For years Superman fans have clamored for a film that shows Superman in all of his glory while at the same time putting him face to face against a viable threat. ‘Man of Steel’ succeeds in both of those categories. While the film is an origin story, its framework allows it to be a nonstop super thrill ride the entire way through. Rather than tell a linear origin story, writers Nolan and Goyer give you Kal-El’s Kryptonian origin. It's a Kyrptonian origin story in which Russell Crowe outshines even Marlon Brando’s version of Jor-El from the 1978 Superman film. The film then goes a different route when telling Clark’s Kansas origin story by utilizing flashbacks throughout the course of the film, many of which have brilliant performances by Kevin Costner as Jonathan Kent.
|The strong themes of the film are set up|
by Kevin Costner's brilliant performance as Jonathan Kent.
One of the biggest complaints most people have with Superman is that he is too damn powerful, which has hurt the character across all mediums. When you have an all powerful being like Superman it rarely feels like the stakes are high or that he is in any danger because no one can go toe to toe with Clark Kent, even on their best day. Enter General Zod. While Zod was originally introduced by Dick Donner in Superman 2, the technology of the time really wasn’t able to display the utter destruction he and his fellow prisoners from the Phantom Zone were capable of. It would have been easy for Snyder and company to pit Superman up against his arch nemesis Lex Luthor, but weaving Zod into Kal-El’s origin gave Superman an all encompassing threat to start off a new franchise. While Michael Shannon was strong as Zod, it was Antje Traue’s performance as Faora that made for some of the strongest interactions between Superman and a villain of the film, perhaps because it was Superman’s battle with Faora that finally gave comic book fans the on screen Superman battle they have always dreamed of.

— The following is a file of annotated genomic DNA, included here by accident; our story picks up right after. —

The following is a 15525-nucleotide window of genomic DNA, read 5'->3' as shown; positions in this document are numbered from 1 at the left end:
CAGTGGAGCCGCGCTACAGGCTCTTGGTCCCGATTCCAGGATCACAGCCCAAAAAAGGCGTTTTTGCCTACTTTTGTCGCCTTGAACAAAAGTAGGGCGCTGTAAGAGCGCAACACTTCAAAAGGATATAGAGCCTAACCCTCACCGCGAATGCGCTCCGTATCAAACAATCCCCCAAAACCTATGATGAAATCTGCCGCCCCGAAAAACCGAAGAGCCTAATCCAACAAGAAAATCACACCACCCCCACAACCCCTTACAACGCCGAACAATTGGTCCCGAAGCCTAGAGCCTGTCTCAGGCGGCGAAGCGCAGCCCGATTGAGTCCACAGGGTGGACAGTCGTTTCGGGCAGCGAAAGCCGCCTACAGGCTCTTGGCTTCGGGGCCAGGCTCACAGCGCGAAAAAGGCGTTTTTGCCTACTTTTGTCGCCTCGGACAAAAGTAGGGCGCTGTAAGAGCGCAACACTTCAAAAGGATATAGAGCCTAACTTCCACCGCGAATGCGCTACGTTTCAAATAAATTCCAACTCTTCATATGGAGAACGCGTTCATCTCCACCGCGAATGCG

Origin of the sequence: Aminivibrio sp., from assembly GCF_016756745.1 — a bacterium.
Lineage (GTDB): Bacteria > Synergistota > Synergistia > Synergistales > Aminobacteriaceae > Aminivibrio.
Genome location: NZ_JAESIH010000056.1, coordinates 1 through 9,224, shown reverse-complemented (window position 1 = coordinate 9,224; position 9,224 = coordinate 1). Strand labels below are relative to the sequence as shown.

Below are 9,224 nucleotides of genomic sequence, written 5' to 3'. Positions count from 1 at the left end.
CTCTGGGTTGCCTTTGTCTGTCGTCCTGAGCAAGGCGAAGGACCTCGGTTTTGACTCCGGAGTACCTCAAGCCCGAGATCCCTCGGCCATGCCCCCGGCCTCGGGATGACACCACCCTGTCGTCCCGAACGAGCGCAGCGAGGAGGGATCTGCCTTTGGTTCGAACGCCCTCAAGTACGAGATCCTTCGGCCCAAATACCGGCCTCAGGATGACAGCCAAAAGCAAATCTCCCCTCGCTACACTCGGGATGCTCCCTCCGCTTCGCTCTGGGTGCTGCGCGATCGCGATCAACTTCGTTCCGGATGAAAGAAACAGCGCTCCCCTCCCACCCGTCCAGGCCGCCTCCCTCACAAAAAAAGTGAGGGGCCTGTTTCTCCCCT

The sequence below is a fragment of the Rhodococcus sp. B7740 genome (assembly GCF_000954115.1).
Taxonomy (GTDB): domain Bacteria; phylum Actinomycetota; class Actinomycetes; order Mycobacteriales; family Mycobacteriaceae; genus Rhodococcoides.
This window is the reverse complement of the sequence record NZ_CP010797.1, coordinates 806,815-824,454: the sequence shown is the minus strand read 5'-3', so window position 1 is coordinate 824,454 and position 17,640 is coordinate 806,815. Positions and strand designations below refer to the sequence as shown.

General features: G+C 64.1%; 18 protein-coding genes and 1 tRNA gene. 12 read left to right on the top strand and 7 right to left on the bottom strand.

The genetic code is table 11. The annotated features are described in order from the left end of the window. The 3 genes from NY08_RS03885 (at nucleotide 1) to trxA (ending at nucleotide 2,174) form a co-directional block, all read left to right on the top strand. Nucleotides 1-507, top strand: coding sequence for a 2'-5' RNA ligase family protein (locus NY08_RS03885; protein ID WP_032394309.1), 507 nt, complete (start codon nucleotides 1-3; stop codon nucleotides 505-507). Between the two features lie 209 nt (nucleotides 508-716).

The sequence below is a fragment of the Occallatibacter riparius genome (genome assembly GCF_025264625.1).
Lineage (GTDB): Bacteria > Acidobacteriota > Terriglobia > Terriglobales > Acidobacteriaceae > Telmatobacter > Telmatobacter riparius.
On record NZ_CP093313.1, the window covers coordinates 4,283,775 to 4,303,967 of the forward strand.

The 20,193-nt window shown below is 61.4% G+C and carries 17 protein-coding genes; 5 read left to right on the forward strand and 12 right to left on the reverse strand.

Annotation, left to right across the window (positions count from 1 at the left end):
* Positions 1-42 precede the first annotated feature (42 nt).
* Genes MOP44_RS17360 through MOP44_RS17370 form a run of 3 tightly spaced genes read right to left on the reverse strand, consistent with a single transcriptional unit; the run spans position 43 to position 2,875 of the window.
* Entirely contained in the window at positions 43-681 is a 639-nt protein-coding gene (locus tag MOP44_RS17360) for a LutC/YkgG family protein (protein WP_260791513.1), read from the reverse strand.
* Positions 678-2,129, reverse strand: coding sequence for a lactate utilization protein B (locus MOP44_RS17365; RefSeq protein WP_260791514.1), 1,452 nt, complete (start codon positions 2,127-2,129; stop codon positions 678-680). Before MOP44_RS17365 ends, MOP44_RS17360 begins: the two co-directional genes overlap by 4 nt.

|Faora is the best female villain in years!|
|No one does crazy like Michel Shannon!|
As exciting of a summer superhero film as ‘Man of Steel’ wound up being, it wasn't flawless. While Amy Adams was great as Lois Lane, Lois just seemed out of place in this origin story, almost as if she was put into the film just for the sake of having Lois Lane in a Superman film. While I realize how important Lois Lane and the Daily Planet are to the Superman mythos maybe it could have waited until Man of Steel 2? The film's greatest strength may have also been its biggest weakness: with nonstop action and the world threatening stakes that leave little time for decompression, it leaves the audience wondering where a Superman movie (or even a Justice League film for that matter) can go from here. Zod and Faora were as much of a threat in this film as the Loki led Chitauri army in Marvel’s Avengers, so how will Snyder top that in a second film? I fear Transformers type action overkill could be in store for this franchises future, so let’s just hope Goyer gives the Man of Steel a different type of threat in the sequel.
In the end what makes Zack Snyder’s version of Superman work so well is the tone of the film. Rather than being filled with camp and cheesey superhero stereotypes that could come easily for a Superman film, this film truly ask the audience to consider not what it would be like if a superhero existed in our world, But what if a Christ like alien existed in our world? What would it mean not only for society, but for that being themselves? These are the type of big questions that Man of Steel sets up as its central theme, which can be seen as allegories for a multitude of issues: the choices Christ faced, immigration, gay rights, and a host of other issues that deal with the struggle of an individual who is perceived as "alien" by their society. . Ultimately, the film asks you to consider how much better society would be if every individual chose to use the talents they have been blessed with to do good every single day; a pretty powerful message for a Superman film!